The 131-year-old green group, founded in Jealous’ home state of California, was rocked by internal strife during the pandemic. The organization hemorrhaged staff — including its leaders — as it confronted complaints of a toxic workplace and criticisms that its founder was racist during the racial justice movement that followed George Floyd’s murder in 2020.

Naturalist John Muir in Yosemite National Park, Calif.
Naturalist John Muir in California’s Yosemite National Park. | U.S. National Park Service via AP

Rape allegations against a former employee and a damning report detailing widespread cultural problems at the organization spilled into the press.

“As with other legacy institutions across our society, the challenges of transforming this organization are immense,” Brune said at the time of his resignation from the group’s top job in 2021.

“It became an intolerable hothouse,” a former Sierra Club employee said. That person blamed an uncompromising “social justice warrior segment” within the organization for creating a toxic environment. That made it harder to get work done, including on environmental justice issues, that person said.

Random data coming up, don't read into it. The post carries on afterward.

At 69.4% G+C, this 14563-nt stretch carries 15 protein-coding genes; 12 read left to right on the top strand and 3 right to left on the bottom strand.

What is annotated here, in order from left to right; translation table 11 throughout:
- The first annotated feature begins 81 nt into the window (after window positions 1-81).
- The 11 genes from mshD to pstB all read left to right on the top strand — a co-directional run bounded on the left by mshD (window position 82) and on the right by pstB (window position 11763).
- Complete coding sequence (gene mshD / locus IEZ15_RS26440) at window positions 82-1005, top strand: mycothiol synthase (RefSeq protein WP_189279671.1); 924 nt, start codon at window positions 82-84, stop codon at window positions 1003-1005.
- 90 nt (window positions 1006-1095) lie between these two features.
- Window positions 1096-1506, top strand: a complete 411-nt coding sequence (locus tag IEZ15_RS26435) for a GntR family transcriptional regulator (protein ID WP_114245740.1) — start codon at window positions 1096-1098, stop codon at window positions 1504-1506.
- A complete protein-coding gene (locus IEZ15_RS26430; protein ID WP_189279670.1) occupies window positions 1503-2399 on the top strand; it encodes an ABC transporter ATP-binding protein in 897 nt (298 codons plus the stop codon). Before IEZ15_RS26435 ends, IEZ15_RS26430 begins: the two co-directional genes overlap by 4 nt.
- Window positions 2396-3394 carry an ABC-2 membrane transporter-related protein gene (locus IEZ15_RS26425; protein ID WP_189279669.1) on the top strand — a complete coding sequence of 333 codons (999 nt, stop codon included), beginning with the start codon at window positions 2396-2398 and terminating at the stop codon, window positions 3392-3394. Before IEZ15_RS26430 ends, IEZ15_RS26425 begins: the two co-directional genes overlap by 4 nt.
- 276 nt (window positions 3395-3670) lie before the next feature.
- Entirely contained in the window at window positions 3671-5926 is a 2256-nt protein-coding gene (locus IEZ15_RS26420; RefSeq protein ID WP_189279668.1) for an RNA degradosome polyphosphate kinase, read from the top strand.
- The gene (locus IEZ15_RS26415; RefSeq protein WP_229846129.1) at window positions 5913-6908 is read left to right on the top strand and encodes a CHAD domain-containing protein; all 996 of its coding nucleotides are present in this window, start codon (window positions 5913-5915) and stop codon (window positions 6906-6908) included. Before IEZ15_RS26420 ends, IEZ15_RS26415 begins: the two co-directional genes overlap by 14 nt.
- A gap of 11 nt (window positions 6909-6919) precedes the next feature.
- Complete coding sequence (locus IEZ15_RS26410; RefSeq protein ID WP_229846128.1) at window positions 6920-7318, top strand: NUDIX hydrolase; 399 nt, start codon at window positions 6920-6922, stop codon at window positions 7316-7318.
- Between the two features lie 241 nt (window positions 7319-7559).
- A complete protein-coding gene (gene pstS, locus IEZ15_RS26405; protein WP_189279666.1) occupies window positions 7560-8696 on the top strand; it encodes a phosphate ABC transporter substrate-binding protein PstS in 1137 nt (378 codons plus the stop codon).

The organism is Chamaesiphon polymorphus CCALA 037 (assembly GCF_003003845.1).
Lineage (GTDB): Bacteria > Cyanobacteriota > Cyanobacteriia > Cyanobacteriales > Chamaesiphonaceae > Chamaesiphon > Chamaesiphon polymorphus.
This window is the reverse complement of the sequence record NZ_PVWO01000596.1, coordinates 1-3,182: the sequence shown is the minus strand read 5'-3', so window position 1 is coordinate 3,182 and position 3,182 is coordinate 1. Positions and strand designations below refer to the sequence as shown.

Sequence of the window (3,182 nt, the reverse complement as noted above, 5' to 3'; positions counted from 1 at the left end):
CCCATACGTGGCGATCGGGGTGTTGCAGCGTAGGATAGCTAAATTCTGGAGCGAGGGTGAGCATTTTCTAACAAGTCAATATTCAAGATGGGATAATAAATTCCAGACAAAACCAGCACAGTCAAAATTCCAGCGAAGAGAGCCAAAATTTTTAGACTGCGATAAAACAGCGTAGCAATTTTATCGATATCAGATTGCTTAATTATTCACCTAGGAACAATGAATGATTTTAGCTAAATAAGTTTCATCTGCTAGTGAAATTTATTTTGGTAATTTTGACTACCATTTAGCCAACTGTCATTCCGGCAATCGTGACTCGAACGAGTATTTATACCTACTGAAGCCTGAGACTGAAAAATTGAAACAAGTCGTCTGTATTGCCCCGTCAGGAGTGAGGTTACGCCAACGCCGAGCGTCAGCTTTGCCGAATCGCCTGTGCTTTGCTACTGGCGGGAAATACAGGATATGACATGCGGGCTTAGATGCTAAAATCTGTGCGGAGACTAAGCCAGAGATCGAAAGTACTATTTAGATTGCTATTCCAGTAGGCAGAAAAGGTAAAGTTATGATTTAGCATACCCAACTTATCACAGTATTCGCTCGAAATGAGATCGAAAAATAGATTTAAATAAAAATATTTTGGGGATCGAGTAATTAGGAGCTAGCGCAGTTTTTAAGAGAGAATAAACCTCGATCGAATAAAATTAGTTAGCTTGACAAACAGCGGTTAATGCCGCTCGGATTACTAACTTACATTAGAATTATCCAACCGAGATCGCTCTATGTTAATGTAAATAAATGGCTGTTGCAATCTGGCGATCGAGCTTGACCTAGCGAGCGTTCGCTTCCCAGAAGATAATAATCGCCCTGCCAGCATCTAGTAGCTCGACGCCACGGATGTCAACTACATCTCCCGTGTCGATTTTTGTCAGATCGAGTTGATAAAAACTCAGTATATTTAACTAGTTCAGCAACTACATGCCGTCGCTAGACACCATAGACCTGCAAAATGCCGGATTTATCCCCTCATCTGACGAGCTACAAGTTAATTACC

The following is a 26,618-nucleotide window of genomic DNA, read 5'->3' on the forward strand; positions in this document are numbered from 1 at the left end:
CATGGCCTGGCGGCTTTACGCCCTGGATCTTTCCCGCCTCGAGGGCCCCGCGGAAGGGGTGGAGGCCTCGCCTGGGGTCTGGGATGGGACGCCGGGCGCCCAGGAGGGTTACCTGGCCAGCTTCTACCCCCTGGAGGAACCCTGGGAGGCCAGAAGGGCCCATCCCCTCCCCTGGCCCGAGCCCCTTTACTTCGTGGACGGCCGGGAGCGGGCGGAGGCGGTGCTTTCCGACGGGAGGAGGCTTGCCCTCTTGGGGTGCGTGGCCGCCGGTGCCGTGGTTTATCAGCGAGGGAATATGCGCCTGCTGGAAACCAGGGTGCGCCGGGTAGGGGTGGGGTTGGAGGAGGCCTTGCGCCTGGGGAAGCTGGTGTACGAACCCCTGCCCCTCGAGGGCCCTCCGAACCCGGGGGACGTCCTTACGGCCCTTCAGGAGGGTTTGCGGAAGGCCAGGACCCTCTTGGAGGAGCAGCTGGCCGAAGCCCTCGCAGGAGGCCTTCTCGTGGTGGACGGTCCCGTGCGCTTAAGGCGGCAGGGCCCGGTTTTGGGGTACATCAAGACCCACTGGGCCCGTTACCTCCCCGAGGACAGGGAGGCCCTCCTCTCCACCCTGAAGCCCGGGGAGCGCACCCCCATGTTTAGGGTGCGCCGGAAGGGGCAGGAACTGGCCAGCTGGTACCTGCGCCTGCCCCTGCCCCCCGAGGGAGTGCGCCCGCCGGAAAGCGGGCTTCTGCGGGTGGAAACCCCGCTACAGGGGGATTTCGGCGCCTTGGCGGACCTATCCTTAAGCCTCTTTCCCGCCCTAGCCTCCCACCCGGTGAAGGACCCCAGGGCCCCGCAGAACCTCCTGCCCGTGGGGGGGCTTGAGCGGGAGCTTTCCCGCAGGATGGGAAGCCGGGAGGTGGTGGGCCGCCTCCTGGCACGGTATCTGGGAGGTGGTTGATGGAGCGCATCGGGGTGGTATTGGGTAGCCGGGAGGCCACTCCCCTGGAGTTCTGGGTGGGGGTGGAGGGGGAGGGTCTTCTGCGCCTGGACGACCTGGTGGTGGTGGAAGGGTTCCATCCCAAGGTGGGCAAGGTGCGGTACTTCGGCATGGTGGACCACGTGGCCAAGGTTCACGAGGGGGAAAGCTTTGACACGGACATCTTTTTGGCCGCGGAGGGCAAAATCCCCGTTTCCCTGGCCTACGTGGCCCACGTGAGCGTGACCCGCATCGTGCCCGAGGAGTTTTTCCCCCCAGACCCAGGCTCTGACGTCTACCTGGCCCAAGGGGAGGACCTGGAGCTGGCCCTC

On top of the staff turmoil, Sierra Club had money problems.

Like other green groups, they’d seen what they called a “Trump bump” when the former president was in office and liberal donors were worried about his environmental policies.

But then the Covid-19 pandemic hit, the economy tanked, and Donald Trump was voted out of the White House and replaced by climate-friendly Democrat Joe Biden.

Sierra Club was facing a budget deficit that could have ballooned “as high as $40 million,” according to Ana Yáñez Correa, who started in January as the group’s deputy executive director.

Enter Jealous, a longtime progressive and civil rights activist with years of experience leading nonprofits, including the NAACP and People for the American Way. His failed 2018 run for governor of Maryland had made him a name brand in Democratic political circles — putting a nationally known political figure at the green group’s helm for the first time.

Maryland Democratic gubernatorial candidate Ben Jealous speaks to supporters after conceding at an election night party in 2018.